(Originally published 23 April 2019)
After living in the US for 10 consecutive months, going back to Botswana presented me with a series of culture shocks. The most prominent of these culture shocks was how people adressed me, especially older people. I As a Mostwana, chances are you’ve been addressed with something along the lines of:
“Ao, o nonne jang/ Ao, o bopame jang”
(Oh my, you’ve gotten so big/small)
“Heela! Ke eng o le mokima/mosesane jaana?”
“Elegore ba go jesa eng?/”
(What do they feed you)
After asking my friends from East, South and West Africa, I learned that these type of “greetings” are common in their communities too. I surely hadn’t experienced anything like this abroad. This could very well be because I live in a predominantly white town.
For some reason, elders have taken to using phrases such as these in place of simple greetings. Living in Botswana normalized these experiences because when I came back from the US, I was taken aback. I was curious about whether or not we Batswana were the only people that did this. After having discussions with my East, North and West African friends , I learned that these potential harmful approaches were common in their communities too.
Since it is not something that happens only in Botswana, I think it is important to talk about the effect of these offhand approaches. Greeting someone by mentioning their weight loss or gain is undoubtedly an offhand remark. Whether it is intended to be a conversation starter or not, the long-term effects of these judgements can be harmful. My mother often comments on how the youth of this era tends to be more sensitive than the previous generation. That is why potentially destructive traditions like this one need to be left behind. If continued, they could trigger or inflate disorders such as Body Dysmorphic Disorder (BDD), a mental illness that makes you hate your body.
Perhaps during earlier times this kind of behaviour was acceptable. However, people need to understand that we live in an extremely different era. They need to understand that there is an influx of mental illnesses, particularly in the younger generation. According to the World Health Organization, one in every four people will be affected by a mental illness of some form in their lives. Of these people affected by mental illness, statistics from the Mental Health Foundation show that, 50% are affected by age 14 and 75% by age 24. We live in a world where body confidence is implicitly and explicitly challenged daily through the media. Trust me, we don’t need this judgement coming from our homes too. This constant form of criticism and judgement is catastrophic to the already declining body confidence of the youth.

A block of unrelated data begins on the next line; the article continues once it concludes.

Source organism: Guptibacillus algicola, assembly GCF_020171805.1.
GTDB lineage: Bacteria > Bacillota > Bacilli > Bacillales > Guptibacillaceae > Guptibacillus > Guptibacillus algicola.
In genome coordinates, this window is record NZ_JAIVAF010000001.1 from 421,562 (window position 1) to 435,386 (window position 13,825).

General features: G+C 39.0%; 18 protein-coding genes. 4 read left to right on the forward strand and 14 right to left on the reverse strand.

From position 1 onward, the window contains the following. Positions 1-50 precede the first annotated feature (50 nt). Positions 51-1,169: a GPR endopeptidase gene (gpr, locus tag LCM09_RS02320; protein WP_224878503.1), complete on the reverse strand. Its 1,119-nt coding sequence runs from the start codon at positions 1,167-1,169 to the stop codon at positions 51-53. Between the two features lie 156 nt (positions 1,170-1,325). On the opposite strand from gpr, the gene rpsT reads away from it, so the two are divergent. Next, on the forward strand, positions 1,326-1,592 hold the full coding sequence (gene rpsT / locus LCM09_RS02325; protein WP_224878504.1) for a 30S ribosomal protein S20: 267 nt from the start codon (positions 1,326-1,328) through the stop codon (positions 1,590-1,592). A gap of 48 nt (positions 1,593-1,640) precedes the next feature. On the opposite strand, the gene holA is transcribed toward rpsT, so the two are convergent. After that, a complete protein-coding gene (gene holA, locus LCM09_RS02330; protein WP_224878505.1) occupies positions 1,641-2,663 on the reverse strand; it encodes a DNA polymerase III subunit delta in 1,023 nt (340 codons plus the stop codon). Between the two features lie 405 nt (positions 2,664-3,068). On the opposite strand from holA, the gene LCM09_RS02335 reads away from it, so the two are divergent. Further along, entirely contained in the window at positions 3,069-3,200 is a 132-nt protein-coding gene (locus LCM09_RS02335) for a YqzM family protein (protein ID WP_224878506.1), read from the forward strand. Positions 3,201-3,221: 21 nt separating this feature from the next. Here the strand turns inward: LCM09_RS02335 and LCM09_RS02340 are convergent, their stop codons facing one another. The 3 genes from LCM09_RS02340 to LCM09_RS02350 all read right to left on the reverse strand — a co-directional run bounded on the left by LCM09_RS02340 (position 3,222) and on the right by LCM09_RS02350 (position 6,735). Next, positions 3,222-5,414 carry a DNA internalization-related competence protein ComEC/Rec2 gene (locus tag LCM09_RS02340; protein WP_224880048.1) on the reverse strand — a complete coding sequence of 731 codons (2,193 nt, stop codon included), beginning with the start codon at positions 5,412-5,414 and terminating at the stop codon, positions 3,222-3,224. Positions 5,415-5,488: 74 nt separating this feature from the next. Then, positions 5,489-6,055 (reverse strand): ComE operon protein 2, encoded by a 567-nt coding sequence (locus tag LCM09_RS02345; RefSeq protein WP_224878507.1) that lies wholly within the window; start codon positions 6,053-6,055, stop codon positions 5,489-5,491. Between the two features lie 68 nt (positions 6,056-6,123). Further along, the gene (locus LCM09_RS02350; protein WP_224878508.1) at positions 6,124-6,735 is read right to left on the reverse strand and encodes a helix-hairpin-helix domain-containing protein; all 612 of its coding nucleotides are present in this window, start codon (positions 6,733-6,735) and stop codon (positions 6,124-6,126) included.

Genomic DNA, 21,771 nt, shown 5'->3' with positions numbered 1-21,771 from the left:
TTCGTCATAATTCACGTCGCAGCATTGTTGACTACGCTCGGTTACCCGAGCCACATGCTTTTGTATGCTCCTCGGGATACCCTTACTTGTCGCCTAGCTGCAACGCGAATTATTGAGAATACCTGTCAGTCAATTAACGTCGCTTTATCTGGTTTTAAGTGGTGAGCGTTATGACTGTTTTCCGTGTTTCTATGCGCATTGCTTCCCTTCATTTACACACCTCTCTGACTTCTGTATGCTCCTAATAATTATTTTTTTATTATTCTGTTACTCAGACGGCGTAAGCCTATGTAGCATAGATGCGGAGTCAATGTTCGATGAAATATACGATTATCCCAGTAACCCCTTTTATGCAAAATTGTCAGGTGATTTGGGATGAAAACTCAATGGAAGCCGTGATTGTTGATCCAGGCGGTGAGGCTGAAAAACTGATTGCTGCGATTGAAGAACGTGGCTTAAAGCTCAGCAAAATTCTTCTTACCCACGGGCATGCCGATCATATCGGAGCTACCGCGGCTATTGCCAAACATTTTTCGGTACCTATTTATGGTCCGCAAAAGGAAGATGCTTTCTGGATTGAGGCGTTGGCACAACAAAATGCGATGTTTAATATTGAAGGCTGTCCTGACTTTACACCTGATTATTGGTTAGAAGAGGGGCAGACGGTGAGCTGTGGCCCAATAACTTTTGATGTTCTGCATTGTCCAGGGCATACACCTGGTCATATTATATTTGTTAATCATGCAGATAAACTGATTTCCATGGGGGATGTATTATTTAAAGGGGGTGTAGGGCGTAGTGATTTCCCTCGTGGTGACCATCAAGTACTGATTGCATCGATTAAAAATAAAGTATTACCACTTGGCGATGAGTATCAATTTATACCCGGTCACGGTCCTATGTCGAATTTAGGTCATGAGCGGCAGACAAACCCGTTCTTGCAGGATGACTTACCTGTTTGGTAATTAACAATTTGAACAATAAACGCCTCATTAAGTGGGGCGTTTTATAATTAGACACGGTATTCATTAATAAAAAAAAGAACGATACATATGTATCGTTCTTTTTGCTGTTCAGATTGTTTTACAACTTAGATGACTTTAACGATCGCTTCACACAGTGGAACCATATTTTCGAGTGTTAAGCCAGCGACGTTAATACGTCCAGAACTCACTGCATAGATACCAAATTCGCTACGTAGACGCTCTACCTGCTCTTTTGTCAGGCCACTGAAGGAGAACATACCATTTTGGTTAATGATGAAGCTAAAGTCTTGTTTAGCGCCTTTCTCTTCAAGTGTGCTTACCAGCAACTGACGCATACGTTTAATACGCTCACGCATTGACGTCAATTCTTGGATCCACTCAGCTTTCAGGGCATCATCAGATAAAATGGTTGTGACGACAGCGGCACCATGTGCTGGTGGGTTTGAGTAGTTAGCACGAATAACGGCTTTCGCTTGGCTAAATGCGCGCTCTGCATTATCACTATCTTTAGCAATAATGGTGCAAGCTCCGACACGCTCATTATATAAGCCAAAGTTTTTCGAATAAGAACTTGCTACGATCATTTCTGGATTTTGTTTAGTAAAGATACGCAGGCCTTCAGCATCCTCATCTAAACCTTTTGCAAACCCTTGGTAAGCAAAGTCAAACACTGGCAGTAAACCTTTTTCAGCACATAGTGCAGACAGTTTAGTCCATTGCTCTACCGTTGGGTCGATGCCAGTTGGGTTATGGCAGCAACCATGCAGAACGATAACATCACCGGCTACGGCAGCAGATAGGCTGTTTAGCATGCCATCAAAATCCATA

Thankfully, I was not entirely affected by this aggressive nature because of the mouthy resilience I got from mother and my father’s stubbornness. Once I realized that the behavior of was affecting my self-perception, I stood up for myself. When I was greeted with, “O nonne jang ngwana wa ga Biki” (you’ve gotten so fat), I would reply similarly with, “Ee Rakgadi, ke batla go tshwana le wena” (yes auntie, I want to look like you). It is fascinating to see the energy shift when the dynamic is reversed.
All of a sudden I am at fault, having committed one of the biggest forms of blasphemy possible as a Motswana child, ke thokile maitseo, ebile mo mogolong (disrespected my elders). There should be a clear distinction between respect and standing up for yourself against verbal intimidation because these slick, backhanded comments are a form of intimidation. This is where the extremist concept of maitseo (manners) becomes irrational. I’ve come to the realization that a lot of our beliefs, maitseo included, protect people (especially elders) from tormenting the youth. I am not completely against tradition, but we cannot continue to dismiss this behaviour. I believe that some of our beliefs need to be rationalized. Respect is a very beneficial virtue, but it is not a one way street. We should respect people and people should respect us, regardless of age.
This constant form of criticism and judgement is detrimental to the already declining self-confidence of the youth. Body Dysmorphia can lead to; depression, the misuse of weight loss/gain supplements, backdoor surgeries, and in severe cases, suicide. I urge everyone to enter this new year with an atmosphere of mindfulness. Be mindful of what you say, how you say it, and how it could impact someone’s life.